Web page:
That is — no, the first element of this problem is that Congress has since 1921 taken the view that the addition to the policyholders reserve should be allowed as a deduction in computing a company’s net income tax.

And that’s the first element in the problem, the annual addition to the policyholders’ reserve.

The second element in the problem is the interest received by a life insurance company from state, county or municipal bonds, I shall call them all-state bonds for convenience.

In our example, we assume that the 10% of the total investment yield or $100,000 which is shown on the left of our chart as the cross attached area.

I — as a matter of legislative policy backed perhaps by constitutional necessity, Congress does not tax the income from state bonds.

Now the problem —

Potter Stewart:

Where is your chart up here?

Archibald Cox:

The very back of our brief.

It’s a (Inaudilbe).

Potter Stewart:

All the way at back, I see.

Archibald Cox:

Yes, the very back.

Potter Stewart:

Thank you.

Archibald Cox:

And I shall refer to it to take simplified figures quite frequently.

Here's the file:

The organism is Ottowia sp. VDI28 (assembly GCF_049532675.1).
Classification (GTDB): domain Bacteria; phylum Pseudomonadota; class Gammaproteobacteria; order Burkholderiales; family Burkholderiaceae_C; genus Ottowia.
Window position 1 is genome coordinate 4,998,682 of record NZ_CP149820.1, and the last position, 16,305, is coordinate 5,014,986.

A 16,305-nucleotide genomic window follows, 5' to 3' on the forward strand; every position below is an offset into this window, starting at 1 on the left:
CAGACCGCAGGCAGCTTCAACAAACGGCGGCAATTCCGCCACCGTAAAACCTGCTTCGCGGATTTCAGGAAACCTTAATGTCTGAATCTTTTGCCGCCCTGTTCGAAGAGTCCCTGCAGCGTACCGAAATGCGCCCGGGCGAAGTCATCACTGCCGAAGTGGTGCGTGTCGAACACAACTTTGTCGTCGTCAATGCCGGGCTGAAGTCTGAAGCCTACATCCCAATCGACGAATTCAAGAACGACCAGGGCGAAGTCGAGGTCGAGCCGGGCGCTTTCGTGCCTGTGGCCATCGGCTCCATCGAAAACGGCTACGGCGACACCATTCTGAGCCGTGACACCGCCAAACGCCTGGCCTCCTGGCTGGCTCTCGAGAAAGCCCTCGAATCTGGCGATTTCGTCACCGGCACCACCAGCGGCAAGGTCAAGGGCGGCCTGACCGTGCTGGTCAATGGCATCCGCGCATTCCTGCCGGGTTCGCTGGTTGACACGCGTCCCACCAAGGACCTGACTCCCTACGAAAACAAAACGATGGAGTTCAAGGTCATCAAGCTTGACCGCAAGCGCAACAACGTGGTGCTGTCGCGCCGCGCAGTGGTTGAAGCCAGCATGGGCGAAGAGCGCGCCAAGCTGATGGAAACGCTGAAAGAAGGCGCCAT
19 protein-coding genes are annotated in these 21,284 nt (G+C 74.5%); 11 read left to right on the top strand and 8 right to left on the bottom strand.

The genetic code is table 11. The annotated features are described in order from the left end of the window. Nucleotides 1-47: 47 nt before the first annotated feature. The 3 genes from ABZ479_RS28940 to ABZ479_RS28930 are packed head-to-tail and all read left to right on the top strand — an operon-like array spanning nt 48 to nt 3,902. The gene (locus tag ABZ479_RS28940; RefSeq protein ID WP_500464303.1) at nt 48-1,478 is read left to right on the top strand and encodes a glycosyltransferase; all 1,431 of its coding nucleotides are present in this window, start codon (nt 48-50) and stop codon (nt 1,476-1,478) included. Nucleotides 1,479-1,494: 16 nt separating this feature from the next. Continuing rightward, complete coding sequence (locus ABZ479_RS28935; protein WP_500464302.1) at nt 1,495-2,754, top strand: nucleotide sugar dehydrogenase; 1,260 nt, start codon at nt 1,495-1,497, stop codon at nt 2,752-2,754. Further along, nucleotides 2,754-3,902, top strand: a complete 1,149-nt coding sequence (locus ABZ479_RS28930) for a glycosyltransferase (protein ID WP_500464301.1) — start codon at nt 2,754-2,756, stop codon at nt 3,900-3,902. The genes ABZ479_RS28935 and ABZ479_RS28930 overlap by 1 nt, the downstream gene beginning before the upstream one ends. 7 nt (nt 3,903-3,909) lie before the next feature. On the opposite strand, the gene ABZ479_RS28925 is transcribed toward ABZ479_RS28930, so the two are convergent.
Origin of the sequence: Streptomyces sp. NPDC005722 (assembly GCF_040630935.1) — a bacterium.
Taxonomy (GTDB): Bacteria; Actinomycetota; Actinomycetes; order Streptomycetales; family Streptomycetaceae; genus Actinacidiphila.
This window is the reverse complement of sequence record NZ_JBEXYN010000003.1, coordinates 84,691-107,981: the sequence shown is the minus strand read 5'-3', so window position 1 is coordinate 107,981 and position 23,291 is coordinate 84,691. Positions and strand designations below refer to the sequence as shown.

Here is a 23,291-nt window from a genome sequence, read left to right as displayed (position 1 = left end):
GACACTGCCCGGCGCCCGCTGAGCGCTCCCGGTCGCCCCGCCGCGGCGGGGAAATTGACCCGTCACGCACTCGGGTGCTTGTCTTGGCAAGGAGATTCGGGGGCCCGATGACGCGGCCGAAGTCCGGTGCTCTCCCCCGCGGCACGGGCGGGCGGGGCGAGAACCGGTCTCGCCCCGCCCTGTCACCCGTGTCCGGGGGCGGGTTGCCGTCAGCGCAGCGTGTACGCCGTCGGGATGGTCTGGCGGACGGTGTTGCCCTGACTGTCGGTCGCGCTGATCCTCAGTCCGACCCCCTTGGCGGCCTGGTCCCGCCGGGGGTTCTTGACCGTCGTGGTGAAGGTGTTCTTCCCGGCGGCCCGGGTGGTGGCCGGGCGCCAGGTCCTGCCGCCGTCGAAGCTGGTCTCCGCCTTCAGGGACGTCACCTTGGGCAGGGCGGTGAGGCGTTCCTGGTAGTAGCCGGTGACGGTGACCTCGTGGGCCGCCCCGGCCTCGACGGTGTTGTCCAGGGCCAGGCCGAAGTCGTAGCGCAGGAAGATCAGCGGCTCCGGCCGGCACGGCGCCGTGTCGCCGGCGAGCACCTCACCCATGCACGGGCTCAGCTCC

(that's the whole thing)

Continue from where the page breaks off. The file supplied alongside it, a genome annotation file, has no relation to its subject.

Now the problem revolves around at least two factors.

The annual addition of the policyholders’ reserve and the income from state bonds and what it is, is simply this.

In computing a net income tax, what relationship — what should be the proper relationship between the dollars that the company receives in state bond interest, $100,000 in our example and the dollars that flow into the annual addition for the policyholders’ reserve, the gray area or $800,000 in our example, should it be assumed that all the state bond interest, the whole $100,000 went to make up part of the annual addition to the policyholders’ reserve?

Should it be assumed that none of the state bond interest went to make up the annual addition to the policyholders’ reserve, or should the answer be in between that part of the tax-exempt dollars went to make up to the policyholders’ reserve and part of the tax-exempt dollars were left to the company or to the shareholders as their profit.